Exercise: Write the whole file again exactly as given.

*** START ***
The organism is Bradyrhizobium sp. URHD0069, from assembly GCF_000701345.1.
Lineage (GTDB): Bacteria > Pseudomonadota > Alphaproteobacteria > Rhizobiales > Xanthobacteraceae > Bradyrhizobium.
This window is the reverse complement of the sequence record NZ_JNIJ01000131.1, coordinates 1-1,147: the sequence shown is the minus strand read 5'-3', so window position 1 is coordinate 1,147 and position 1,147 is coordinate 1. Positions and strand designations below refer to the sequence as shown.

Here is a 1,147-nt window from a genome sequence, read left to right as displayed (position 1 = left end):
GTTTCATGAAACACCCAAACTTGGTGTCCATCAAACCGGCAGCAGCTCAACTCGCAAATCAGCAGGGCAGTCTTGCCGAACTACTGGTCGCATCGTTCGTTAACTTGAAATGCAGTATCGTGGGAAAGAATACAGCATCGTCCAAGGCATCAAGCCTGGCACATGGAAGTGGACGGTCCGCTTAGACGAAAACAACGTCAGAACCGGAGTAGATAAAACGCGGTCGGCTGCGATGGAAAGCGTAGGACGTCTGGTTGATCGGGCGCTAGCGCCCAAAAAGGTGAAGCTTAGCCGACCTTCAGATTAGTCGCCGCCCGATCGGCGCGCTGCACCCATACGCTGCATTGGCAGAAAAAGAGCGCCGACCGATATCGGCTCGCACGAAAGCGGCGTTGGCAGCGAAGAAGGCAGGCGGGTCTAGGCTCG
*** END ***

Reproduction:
The organism is Bradyrhizobium sp. URHD0069, from assembly GCF_000701345.1.
Lineage (GTDB): Bacteria > Pseudomonadota > Alphaproteobacteria > Rhizobiales > Xanthobacteraceae > Bradyrhizobium.
This window is the reverse complement of the sequence record NZ_JNIJ01000131.1, coordinates 1-1,147: the sequence shown is the minus strand read 5'-3', so window position 1 is coordinate 1,147 and position 1,147 is coordinate 1. Positions and strand designations below refer to the sequence as shown.

Here is a 1,147-nt window from a genome sequence, read left to right as displayed (position 1 = left end):
GTTTCATGAAACACCCAAACTTGGTGTCCATCAAACCGGCAGCAGCTCAACTCGCAAATCAGCAGGGCAGTCTTGCCGAACTACTGGTCGCATCGTTCGTTAACTTGAAATGCAGTATCGTGGGAAAGAATACAGCATCGTCCAAGGCATCAAGCCTGGCACATGGAAGTGGACGGTCCGCTTAGACGAAAACAACGTCAGAACCGGAGTAGATAAAACGCGGTCGGCTGCGATGGAAAGCGTAGGACGTCTGGTTGATCGGGCGCTAGCGCCCAAAAAGGTGAAGCTTAGCCGACCTTCAGATTAGTCGCCGCCCGATCGGCGCGCTGCACCCATACGCTGCATTGGCAGAAAAAGAGCGCCGACCGATATCGGCTCGCACGAAAGCGGCGTTGGCAGCGAAGAAGGCAGGCGGGTCTAGGCTCG